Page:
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Broadband Bolshevism is spooking the capitalist class

LABOUR’S plan to roll out free high speed fibre-optic broadband to every home and enterprise throughout the country and organise this around nationalising the key elements of BT Broadband has sent a shiver up the spines of big business.

It is not just the threat of a significant loss of revenues as the money which the monopoly owners of these services draw from our use of these utilities and devices vanishes from their profit margins.

It is the prospect that de-commodifying such a significant slice of revenue-producing utilities might set the standard for other sectors and stimulate a change in the way people think about markets.

There is a substantial slab of icing on the cake in the proposal to fund the programme with a tax on the transnational tech companies that depend on the physical infrastructure to make their profits.

The mouthpiece for the broadband suppliers says Labour doesn’t seem to understand the dynamics of the interrelationships in the industry.

This is code for saying Labour does. And so do millions of broadband customers who have been educated in the idiocies of privatisation by decades of commercial chicanery by the parasitic owners of almost everything we need to live in modern society.

By and large most people get their internet services delivered through a technical infrastructure based on British Telecom’s decades-old network of copper wire backed up by big investments in newer technologies.

The logo at the top of our internet services bill simply signifies the identity of the intermediary enterprise that supplies the router and manages the transactions. We pays our money and makes our choice. But really it is a choice between one bundle of bullshit and another.

An behind the bewildering range of different packages and competing offers there is simply a common utility from which this host of nominally different companies buy access and then scheme to make money from selling this to us at a higher price than they pay.

The competition in the system lies largely in the public face these firms put on their sales pitch.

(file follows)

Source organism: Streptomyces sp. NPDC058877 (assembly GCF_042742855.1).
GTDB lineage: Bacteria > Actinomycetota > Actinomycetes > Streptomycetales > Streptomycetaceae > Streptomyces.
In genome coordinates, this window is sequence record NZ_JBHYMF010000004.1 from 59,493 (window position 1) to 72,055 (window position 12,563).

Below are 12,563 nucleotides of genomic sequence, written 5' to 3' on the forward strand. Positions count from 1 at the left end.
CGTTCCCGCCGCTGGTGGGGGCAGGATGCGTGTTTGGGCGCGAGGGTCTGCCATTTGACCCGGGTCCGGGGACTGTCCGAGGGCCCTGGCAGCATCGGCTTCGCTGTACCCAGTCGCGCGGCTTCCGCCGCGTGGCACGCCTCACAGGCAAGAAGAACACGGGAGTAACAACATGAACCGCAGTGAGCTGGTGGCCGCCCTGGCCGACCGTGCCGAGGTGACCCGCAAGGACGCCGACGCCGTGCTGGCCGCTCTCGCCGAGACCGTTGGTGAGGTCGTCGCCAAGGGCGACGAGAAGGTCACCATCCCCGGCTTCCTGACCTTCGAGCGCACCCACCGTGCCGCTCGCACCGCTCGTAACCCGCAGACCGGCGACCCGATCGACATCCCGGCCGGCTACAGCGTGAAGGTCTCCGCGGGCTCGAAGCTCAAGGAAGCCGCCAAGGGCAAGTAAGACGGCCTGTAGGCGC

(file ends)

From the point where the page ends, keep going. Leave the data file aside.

It is no less daft than the stupid system made possible by privatisation in which our gas, water and electricity come from exactly the same source as does that supplied to everyone else. If our “supplier” gets its sums wrong and goes out of business we can still light the gas hob, flush the loo or switch on the telly.

It raises the obvious question: why do we need to pay these people?

Aside from obvious benefit to our budgets that the free delivery of superfast broadband confers – between £30 and £50 a month for most people – Labour’s plan makes sense because Britain is way down the league table in the speed and scale of our digital services. Modern economies depend more and more on the fast exchange of data and on services that cannot function at optimum efficiently with an outdated communications network.

Labour’s plan will aid the diversification of economic activity away from south-east England with substantial reductions in travel and thus a reduction in carbon emissions.

In investment Britain lags behind every developed economy except Greece. The US and Germany invest 20 per cent of GDP, Britain just 16 per cent but critically our private-sector fixed investment relative to GDP is smaller compared to other developed economies.

A fast, efficient, free at the point of use network is a necessary precondition for a productivity-led renaissance of our productive economy. This needs public enterprise and it is clear that it cannot depend on a lacklustre private sector.

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